The Squad strikes again
Anti-Semitic Congresswoman Rashida Tlaib, D-Michigan, is not happy blaming only Jews for the world's problems. When murders targeting Jews were committed last week in Jersey City, New Jersey, she blamed white supremacists.
Four people were killed, including a police officer, in the attack.
"This is heartbreaking," Tlaib, a member of the notorious group of four Democratic congresswomen who call themselves The Squad, tweeted. "White supremacy kills."
However, the perpetrators in the attack had been identified a day earlier, and both were black nationalists. Police said they also found online anti-Semitic posts written by the suspects and a manifesto in their car.
Tlaib deleted her tweet not long after she wrote it but spread her beliefs.
"It's telling, and frankly sick, that Tlaib tweeted out sympathies for the Jews that were murdered, blaming it on white supremacists," tweeted journalist Shoshanna Keats Jaskoll. "Didn't care enough to find out what happened. Just enough to use dead Jews for her political agenda."
To date, she has not has issued an apology for her incorrect accusations.
Green(field) with PAC money
Theresa Greenfield, a Democrat who is hoping to earn her party's nomination to oppose first-term U.S. Sen. Joni Ernst, R-Iowa, has said a tenet of her "Putting People First" campaign is not taking corporate political action committee (PAC) donations.
"I hear about getting big money out of politics," she said. "The corruption, the influence of corporations, the outsizedness of special interest. Regular everyday Iowans, they just think it's not fair. And you're right, it's not fair. I have taken a pledge to not accept any corporate PAC donations for this race."
Greenfield may claim she is technically following what she said, but the nonprofit Open Secrets recently revealed the Democratic leadership PAC has poured $186,000 into her race. And much of that PAC money is corporate donations from the likes of General Dynamics, Honeywell International, Lockheed Martin and Northrop Grumman, all defense contractors.
The Ernst campaign took the campaign to task, noting it had found "deceptive ways" to break her pledge, while Iowa GOP Chairman Jeff Kaufman said the pledge is not her only problem.
"It's clear Greenfield is terrified of taking questions from Iowans," he told Breitbart News. "Not only has she still not held a single town hall, but now her staff is aggressively shutting down questions.
"If she truly thinks she can stand up for Iowans in the U.S. Senate, she'll have to get a backbone and make herself accessible to voters."
Feeling the (Christmas) Bern
Hoping to recapture the 2016 magic of Sen. Bernie Sanders, I-Vermont, who won a majority of votes in the county of Washtenaw, Michigan, in that year's Democratic presidential primary, a group of his supporters went caroling in Ann Arbor recently, armed with their versions of several Christmas favorites.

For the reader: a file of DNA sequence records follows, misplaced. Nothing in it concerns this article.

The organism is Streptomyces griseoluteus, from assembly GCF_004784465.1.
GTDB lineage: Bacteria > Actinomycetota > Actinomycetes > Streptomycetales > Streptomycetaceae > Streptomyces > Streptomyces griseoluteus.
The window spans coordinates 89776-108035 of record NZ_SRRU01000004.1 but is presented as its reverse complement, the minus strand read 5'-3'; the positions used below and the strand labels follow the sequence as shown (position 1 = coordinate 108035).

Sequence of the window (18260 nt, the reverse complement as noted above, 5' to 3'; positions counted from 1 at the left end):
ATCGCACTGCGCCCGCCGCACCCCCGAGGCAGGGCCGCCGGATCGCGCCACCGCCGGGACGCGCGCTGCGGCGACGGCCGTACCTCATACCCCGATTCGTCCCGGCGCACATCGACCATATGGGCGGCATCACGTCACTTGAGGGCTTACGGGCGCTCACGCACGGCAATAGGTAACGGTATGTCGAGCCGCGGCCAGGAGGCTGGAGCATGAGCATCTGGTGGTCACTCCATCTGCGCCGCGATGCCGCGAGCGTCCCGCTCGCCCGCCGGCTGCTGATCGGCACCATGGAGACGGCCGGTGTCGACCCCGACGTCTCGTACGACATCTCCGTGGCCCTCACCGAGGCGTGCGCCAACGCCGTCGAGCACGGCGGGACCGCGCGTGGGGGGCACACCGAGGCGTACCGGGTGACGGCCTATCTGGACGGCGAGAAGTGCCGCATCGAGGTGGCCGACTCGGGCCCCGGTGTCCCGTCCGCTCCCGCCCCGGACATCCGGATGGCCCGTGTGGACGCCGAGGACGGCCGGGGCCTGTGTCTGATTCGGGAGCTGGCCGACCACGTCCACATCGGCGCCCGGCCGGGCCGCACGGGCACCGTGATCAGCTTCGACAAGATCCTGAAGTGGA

The "Bernie Carols" were re-written by Lauren Sargent to reflect the candidate's far left agenda, though the group was not officially affiliated with the senator's campaign.
Among its greatest hits were "O Medicare" ("O Christmas Tree"), "Green New Deal" ("We Three Kings") and one about Sanders' first day in office ("The 12 Days of Christmas").
"O Medicare" included the lyric, "O Medicare, O Medicare, let's make it universal. Expand to cover [unintelligible]. Prescription drugs that cost so dear. O Medicare, O Medicare, updated to be useful."
"Green New Deal" opened with the words "Build the future, heed the call."
The 12 days of Bernie song, instead of drummers drumming, lords a-leaping, swans a-swimming and so on, featured: "On his first day in office, Bern Sanders said to me, fix the housing crisis, honor our veterans, free and fair elections, fair trade and unions, save Social Security, millionaires pay up now, debt cancellation, end endless wars, tuition-free public college, Green New Deal, Medicare for All for financier and chief I will be."
Puts you right in the Christmas spirit, doesn't it?
A magical Christmas
And speaking of the Christmas spirit, the pro-abortion group Texas Equal Time Fund wanted to honor its volunteers with a little something for their efforts this year. So the lucky volunteers will be going home with tall votive candles emblazoned with the words, in various colors, "Abortions Are Magical."
Shown along with the words is the shape of an assumedly magical unicorn.
In a post, the organization wrote, "Abortions are magical for most people who have them and refuting that just increases stigma around abortion. They are health care, self care, and community care."
In response, Lila Rose, president of Live Action, told the Daily Caller News Foundation, "Abortion is not 'magical,' abortion is murder. Abortion is the violent destruction of a defenseless human child by ripping apart, poisoning, or suctioning them to death."